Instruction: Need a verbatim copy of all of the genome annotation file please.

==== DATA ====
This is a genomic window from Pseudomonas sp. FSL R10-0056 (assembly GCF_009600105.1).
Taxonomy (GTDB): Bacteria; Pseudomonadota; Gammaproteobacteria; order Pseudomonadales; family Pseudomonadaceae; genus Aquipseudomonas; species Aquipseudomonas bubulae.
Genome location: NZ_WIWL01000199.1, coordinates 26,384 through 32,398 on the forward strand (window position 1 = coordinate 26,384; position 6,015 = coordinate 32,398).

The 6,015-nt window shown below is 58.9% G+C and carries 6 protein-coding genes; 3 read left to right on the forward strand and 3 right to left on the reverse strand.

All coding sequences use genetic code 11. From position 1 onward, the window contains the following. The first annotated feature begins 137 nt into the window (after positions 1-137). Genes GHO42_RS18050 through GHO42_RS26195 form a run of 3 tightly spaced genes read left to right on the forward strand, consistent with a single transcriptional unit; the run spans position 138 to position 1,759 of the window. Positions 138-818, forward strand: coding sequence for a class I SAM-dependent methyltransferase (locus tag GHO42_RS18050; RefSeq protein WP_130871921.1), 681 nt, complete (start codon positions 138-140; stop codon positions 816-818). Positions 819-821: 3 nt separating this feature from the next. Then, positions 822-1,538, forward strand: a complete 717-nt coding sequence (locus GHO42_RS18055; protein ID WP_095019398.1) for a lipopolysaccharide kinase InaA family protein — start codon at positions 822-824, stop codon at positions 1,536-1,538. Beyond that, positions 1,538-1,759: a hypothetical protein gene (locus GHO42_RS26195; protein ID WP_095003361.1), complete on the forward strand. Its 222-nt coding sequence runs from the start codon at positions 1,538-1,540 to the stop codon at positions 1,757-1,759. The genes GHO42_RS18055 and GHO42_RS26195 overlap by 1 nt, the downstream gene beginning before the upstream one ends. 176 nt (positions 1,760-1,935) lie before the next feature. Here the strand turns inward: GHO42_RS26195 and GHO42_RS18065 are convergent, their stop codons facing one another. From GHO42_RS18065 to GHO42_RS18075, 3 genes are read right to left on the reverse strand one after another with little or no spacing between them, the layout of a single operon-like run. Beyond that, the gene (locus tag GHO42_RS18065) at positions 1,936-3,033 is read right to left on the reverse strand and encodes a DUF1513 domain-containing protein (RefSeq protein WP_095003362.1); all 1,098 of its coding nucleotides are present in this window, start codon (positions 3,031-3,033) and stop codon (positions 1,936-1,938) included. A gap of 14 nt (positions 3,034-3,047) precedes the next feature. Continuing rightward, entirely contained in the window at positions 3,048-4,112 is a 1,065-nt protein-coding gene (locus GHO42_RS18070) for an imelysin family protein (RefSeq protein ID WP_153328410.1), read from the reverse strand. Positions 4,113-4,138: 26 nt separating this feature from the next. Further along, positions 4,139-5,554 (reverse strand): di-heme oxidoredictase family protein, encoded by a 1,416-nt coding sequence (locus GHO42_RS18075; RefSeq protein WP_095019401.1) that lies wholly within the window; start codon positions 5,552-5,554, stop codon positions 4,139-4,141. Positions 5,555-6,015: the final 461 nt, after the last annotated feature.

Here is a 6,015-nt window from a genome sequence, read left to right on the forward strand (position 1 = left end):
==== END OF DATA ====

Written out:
This is a genomic window from Pseudomonas sp. FSL R10-0056 (assembly GCF_009600105.1).
Taxonomy (GTDB): Bacteria; Pseudomonadota; Gammaproteobacteria; order Pseudomonadales; family Pseudomonadaceae; genus Aquipseudomonas; species Aquipseudomonas bubulae.
Genome location: NZ_WIWL01000199.1, coordinates 26,384 through 32,398 on the forward strand (window position 1 = coordinate 26,384; position 6,015 = coordinate 32,398).

The 6,015-nt window shown below is 58.9% G+C and carries 6 protein-coding genes; 3 read left to right on the forward strand and 3 right to left on the reverse strand.

All coding sequences use genetic code 11. From position 1 onward, the window contains the following. The first annotated feature begins 137 nt into the window (after positions 1-137). Genes GHO42_RS18050 through GHO42_RS26195 form a run of 3 tightly spaced genes read left to right on the forward strand, consistent with a single transcriptional unit; the run spans position 138 to position 1,759 of the window. Positions 138-818, forward strand: coding sequence for a class I SAM-dependent methyltransferase (locus tag GHO42_RS18050; RefSeq protein WP_130871921.1), 681 nt, complete (start codon positions 138-140; stop codon positions 816-818). Positions 819-821: 3 nt separating this feature from the next. Then, positions 822-1,538, forward strand: a complete 717-nt coding sequence (locus GHO42_RS18055; protein ID WP_095019398.1) for a lipopolysaccharide kinase InaA family protein — start codon at positions 822-824, stop codon at positions 1,536-1,538. Beyond that, positions 1,538-1,759: a hypothetical protein gene (locus GHO42_RS26195; protein ID WP_095003361.1), complete on the forward strand. Its 222-nt coding sequence runs from the start codon at positions 1,538-1,540 to the stop codon at positions 1,757-1,759. The genes GHO42_RS18055 and GHO42_RS26195 overlap by 1 nt, the downstream gene beginning before the upstream one ends. 176 nt (positions 1,760-1,935) lie before the next feature. Here the strand turns inward: GHO42_RS26195 and GHO42_RS18065 are convergent, their stop codons facing one another. From GHO42_RS18065 to GHO42_RS18075, 3 genes are read right to left on the reverse strand one after another with little or no spacing between them, the layout of a single operon-like run. Beyond that, the gene (locus tag GHO42_RS18065) at positions 1,936-3,033 is read right to left on the reverse strand and encodes a DUF1513 domain-containing protein (RefSeq protein WP_095003362.1); all 1,098 of its coding nucleotides are present in this window, start codon (positions 3,031-3,033) and stop codon (positions 1,936-1,938) included. A gap of 14 nt (positions 3,034-3,047) precedes the next feature. Continuing rightward, entirely contained in the window at positions 3,048-4,112 is a 1,065-nt protein-coding gene (locus GHO42_RS18070) for an imelysin family protein (RefSeq protein ID WP_153328410.1), read from the reverse strand. Positions 4,113-4,138: 26 nt separating this feature from the next. Further along, positions 4,139-5,554 (reverse strand): di-heme oxidoredictase family protein, encoded by a 1,416-nt coding sequence (locus GHO42_RS18075; RefSeq protein WP_095019401.1) that lies wholly within the window; start codon positions 5,552-5,554, stop codon positions 4,139-4,141. Positions 5,555-6,015: the final 461 nt, after the last annotated feature.

Here is a 6,015-nt window from a genome sequence, read left to right on the forward strand (position 1 = left end):